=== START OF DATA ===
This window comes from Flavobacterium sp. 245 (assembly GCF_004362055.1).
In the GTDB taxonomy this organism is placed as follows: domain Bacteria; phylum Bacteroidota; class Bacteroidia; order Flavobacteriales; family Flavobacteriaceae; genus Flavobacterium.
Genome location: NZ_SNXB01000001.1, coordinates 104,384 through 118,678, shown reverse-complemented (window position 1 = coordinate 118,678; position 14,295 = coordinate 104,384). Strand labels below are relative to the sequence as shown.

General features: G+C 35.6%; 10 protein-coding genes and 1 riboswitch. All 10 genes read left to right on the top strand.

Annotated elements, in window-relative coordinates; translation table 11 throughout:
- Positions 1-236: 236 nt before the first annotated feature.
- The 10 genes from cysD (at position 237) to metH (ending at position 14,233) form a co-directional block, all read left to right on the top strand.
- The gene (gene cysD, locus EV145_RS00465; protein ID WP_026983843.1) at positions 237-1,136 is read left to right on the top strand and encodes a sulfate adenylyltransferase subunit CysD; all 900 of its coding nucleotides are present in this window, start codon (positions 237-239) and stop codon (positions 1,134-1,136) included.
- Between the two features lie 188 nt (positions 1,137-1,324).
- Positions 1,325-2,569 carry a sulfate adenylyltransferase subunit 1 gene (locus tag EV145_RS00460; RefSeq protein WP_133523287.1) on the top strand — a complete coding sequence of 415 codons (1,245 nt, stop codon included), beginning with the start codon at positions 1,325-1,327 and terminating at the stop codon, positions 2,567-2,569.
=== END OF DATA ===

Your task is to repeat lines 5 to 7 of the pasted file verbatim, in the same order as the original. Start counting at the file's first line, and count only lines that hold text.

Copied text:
Annotated elements, in window-relative coordinates; translation table 11 throughout:
- Positions 1-236: 236 nt before the first annotated feature.
- The 10 genes from cysD (at position 237) to metH (ending at position 14,233) form a co-directional block, all read left to right on the top strand.